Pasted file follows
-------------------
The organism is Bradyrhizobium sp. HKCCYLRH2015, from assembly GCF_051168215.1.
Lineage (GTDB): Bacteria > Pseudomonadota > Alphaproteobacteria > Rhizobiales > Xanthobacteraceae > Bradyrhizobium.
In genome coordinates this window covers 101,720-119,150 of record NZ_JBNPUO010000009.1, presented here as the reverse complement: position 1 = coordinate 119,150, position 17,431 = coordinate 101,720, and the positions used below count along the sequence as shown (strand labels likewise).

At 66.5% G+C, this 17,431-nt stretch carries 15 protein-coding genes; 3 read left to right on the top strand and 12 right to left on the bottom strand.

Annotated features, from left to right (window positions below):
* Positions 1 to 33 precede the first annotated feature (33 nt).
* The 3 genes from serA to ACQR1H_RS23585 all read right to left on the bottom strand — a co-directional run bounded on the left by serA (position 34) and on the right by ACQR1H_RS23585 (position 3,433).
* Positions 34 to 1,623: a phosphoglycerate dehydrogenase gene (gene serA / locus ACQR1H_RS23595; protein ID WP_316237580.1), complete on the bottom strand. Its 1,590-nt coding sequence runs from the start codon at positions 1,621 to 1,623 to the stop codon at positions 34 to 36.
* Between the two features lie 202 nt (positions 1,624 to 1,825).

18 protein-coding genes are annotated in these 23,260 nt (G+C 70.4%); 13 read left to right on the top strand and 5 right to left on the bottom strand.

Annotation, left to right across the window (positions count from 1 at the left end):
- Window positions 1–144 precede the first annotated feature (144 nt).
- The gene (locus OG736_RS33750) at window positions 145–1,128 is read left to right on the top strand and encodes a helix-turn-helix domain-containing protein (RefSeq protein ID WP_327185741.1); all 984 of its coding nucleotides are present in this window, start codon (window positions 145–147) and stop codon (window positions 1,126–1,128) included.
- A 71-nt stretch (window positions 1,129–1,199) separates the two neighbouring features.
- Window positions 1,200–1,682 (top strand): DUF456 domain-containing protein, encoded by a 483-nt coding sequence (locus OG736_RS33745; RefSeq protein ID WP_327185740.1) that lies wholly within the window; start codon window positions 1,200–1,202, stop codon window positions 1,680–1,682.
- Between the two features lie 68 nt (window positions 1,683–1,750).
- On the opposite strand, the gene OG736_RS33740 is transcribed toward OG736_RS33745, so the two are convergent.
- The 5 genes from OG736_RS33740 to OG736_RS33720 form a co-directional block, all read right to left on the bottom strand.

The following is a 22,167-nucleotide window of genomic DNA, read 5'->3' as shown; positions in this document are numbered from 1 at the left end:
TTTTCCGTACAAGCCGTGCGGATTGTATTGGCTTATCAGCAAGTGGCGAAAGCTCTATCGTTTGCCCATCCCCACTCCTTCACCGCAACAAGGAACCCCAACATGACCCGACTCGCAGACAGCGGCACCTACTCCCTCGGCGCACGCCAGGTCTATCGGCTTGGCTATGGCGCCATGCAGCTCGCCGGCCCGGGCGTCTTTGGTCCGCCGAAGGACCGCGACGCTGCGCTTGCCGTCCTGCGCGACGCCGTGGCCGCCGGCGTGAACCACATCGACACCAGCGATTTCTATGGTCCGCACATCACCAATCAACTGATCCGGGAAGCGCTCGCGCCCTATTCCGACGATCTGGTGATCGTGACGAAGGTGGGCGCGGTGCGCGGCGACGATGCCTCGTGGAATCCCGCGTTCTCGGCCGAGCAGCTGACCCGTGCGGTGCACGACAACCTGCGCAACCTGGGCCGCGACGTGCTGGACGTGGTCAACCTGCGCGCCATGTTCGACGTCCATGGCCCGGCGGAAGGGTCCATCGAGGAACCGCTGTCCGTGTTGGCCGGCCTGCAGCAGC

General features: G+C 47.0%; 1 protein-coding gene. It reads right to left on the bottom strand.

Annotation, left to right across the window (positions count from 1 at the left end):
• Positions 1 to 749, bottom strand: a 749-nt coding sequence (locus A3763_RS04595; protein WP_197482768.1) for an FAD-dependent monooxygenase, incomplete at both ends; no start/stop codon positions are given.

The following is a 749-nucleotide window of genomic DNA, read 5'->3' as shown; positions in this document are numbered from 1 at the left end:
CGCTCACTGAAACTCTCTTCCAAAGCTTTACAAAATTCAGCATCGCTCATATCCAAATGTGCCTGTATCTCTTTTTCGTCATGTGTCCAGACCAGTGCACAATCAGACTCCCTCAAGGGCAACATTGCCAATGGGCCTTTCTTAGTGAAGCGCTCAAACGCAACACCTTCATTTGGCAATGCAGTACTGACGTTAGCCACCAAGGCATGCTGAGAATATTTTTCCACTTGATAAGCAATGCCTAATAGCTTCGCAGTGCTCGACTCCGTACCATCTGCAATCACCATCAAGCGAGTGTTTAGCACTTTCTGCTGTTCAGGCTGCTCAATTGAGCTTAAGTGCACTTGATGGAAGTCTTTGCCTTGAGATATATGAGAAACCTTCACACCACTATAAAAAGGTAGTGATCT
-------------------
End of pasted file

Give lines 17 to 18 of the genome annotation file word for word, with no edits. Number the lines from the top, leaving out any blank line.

- On the opposite strand, the gene OG736_RS33740 is transcribed toward OG736_RS33745, so the two are convergent.
- The 5 genes from OG736_RS33740 to OG736_RS33720 form a co-directional block, all read right to left on the bottom strand.